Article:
After aging of the developer by the repeated cycling of the developer, there is essentially no difference between the disteryl ammonium methyl sulfate treated and untreated carriers described in the '653 patent. More recently, hard magnetic materials have been used to carry and deliver the toner particles to the electrostatic image. Many of the problems encountered with the “soft” type of particle are solved with the “hard” ferrites as carriers. However, because the magnetic attraction between the permanent magnetic core and the permanently magnetic hard ferrite carrier is so high, the developer station has to be significantly modified. In the case of soft ferrites and iron oxide powder carriers, the developer station shell is rotated around a fixed magnetic core. When developers based on hard ferrite carrier particles are used, the magnetic core of the development roller, which contains between 4 to 30 magnetic material arranged sequentially in north-south pole alignment, is rotated. This causes the chains of the magnetic carrier particles, which form the development brush, to flip end-to-end at very high rates. In other words, it is well recognized that the hard magnetic material carriers are not analogous to the soft carrier materials.
U.S. Pat. No. 4,546,060 to Miskinis et al, and U.S. Pat. No. 4,473,029 to Fritz et al, teach the use of hard magnetic materials as carrier particles and an apparatus for the development of electrostatic images utilizing such hard magnetic carrier particles, respectively. These patents require that the carrier particles comprise a hard magnetic material, meaning a magnetic material exhibiting a coercivity of at least 300 Oersteds when magnetically saturated and an induced magnetic moment of at least 20 EMU/g when in an applied magnetic field of 1000 Oersteds. The terms “hard” and “soft” when referring to magnetic materials have the generally accepted meaning as indicated on page 18 of Introduction to Magnetic Materials by B. D. Cullity published by Addison-Wesley Publishing Company, 1972.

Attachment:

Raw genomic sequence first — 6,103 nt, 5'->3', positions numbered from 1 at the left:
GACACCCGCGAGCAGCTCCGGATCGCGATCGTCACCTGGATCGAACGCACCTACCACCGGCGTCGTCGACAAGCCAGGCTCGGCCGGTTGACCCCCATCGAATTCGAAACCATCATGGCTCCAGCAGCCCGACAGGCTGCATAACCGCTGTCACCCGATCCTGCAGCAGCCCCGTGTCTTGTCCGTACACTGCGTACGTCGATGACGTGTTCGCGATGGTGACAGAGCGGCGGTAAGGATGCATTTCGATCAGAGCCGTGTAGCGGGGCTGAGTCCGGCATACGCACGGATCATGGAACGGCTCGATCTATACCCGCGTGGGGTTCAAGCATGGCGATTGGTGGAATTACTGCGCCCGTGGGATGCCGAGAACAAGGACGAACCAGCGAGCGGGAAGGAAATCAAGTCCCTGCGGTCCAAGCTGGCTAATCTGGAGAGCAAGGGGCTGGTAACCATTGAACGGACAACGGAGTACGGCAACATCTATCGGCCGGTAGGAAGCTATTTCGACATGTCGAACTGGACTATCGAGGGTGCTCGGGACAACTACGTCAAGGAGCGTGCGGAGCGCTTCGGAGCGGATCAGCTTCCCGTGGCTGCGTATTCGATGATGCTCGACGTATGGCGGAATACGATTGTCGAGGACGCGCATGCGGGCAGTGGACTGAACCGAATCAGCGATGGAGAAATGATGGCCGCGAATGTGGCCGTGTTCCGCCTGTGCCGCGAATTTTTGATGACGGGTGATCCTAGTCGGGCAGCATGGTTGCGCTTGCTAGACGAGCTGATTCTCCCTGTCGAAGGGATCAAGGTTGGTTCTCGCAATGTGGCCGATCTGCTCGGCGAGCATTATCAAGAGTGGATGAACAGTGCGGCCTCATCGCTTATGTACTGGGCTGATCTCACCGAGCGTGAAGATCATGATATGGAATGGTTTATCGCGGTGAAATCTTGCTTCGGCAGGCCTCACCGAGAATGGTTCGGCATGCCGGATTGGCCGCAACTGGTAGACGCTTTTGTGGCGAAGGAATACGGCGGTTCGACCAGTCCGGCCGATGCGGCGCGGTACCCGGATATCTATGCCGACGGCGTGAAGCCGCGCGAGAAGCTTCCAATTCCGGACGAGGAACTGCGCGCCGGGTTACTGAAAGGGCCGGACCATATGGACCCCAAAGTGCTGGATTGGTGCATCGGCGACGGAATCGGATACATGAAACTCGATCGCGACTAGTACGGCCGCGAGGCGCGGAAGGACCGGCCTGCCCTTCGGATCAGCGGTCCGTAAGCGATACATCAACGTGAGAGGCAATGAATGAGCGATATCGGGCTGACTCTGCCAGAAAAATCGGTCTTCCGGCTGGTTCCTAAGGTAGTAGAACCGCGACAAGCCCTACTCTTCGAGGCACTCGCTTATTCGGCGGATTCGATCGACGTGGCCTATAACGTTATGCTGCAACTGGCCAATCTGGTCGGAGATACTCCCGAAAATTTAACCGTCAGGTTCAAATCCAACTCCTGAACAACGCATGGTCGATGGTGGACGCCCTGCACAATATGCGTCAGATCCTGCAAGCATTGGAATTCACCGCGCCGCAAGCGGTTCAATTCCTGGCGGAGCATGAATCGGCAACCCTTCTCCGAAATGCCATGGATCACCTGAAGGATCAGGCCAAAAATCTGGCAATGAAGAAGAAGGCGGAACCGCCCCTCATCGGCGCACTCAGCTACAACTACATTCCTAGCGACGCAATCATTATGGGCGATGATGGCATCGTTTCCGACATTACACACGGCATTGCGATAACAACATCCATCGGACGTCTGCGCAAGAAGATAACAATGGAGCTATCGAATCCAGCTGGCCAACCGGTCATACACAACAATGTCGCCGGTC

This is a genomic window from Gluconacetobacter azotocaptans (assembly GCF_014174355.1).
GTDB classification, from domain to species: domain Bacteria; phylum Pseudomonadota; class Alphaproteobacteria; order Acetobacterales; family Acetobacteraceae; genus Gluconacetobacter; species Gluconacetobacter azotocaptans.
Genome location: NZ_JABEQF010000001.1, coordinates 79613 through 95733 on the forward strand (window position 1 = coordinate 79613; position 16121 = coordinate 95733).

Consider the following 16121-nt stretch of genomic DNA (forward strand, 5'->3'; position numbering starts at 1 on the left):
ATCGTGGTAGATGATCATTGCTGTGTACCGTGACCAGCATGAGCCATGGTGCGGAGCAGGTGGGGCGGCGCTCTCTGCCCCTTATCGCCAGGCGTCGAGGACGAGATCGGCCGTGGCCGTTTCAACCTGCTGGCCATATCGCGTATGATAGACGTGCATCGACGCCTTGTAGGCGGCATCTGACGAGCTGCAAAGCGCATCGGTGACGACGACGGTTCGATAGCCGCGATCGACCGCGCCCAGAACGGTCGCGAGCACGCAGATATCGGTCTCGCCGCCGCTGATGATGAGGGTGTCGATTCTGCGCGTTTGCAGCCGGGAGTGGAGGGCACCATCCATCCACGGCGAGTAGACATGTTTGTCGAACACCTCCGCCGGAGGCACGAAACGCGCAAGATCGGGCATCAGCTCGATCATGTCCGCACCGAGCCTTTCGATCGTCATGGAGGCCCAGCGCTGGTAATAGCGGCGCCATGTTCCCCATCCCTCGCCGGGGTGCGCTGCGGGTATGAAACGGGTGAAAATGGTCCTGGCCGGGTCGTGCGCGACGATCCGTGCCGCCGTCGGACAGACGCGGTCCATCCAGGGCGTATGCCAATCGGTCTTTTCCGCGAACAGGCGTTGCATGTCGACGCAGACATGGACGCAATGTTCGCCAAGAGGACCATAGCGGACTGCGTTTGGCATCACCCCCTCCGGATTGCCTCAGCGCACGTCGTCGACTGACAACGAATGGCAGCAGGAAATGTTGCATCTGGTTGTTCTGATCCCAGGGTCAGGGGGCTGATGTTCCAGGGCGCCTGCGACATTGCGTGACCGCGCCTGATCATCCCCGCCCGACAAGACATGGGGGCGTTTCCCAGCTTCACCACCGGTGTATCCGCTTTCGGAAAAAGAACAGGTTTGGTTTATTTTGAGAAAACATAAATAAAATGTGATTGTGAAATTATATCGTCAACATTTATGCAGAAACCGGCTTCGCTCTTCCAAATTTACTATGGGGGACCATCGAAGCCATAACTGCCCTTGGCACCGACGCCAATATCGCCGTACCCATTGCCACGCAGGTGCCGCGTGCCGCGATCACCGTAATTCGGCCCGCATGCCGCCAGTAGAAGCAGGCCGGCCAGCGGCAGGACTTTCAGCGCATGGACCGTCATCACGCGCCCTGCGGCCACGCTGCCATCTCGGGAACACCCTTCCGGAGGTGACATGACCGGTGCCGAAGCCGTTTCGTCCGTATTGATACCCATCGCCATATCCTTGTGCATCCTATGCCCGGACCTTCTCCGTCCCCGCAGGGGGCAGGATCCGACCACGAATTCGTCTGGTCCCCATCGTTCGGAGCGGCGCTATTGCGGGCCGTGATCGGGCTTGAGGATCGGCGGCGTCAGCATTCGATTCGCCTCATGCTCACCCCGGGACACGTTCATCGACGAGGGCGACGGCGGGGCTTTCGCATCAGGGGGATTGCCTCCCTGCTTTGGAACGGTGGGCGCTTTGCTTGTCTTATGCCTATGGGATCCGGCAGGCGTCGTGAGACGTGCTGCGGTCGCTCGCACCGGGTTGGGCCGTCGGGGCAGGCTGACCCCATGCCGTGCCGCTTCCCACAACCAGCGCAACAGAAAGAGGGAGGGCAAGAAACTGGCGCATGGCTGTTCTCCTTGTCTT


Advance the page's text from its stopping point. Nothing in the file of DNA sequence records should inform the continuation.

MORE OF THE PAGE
The biggest impact of the use of hard ferrite carrier particles is that extremely high mechanical agitation takes place as the core of the development shell is rotated. Unlike the case with soft carriers which have no flipping of the carrier chains, the number of developer chain flips can range between 5,000 to 25,000 flips per minute when using hard ferrite carriers. Due to this high mechanical agitation, the aging of the developer takes place at a very rapid rate.
The developer aging is characterized by the loss of charge in the developer which causes dusting of the toner from the development shell due to high centrifugal force as well as increase in image density and image fog. It is to a solution to this problem that the present invention is directed.
In accordance with the present invention, there is provided a carrier, for an electrcostatographic developer, comprising particles of a hard magnetic ferrite material as the core, the core having a coating of a polymer resin, said resin in turn having a coating of an organic conductive material.
The developer compositions of the invention have several advantages. They exhibit no need for preconditioning; a longer developer life in that the charge to mass ratio does not change significantly over an extended period, e.g. 100,000 copies in an electrophotographic copying machine. In addition, the developer is less prone to “dusting”. This implies that the electrostatic forces that hold the toner to the carrier surface is sufficient to substantially prevent the formation of toner dust in the copying machine. Still further, the charging rate, where the term “charging rate” is used to describe how rapidly a toner added to developer equilibrates to its highest charge, is increased. As a result of these properties, there is a consistently high image quality achieved for long periods when using the developers of the invention.
The compositions of the invention have three essential components. First is the hard ferrite magnetic carrier particles. These particles are coated with a polymeric resin to control the triboelectric charging. The final component is a organic conductive material coating on the polymeric resin. Except for the organic conductive material coating, the hard magnetic carrier particles coated with resin are known in the art. It has been found that incorporation of small levels of organic conductive materials on the surface of the polymeric resin coating the particles improves the charge stability of electrcostatographic developers and other properties. Incorporation of organic conductive material on the carrier surfaces can be achieved by solution coating methods. As described in more detail below, a solution of a organic conductive material is prepared in a solvent such as methanol, water or isopropyl alcohol etc. The solution is added to the carrier which has been previously coated with desired amounts of a polymer resin to ensure correct tribocharging for toner; the solvent is then removed leaving the coating of the organic conductive material on the resin. Other methods for forming the coating may also be useful.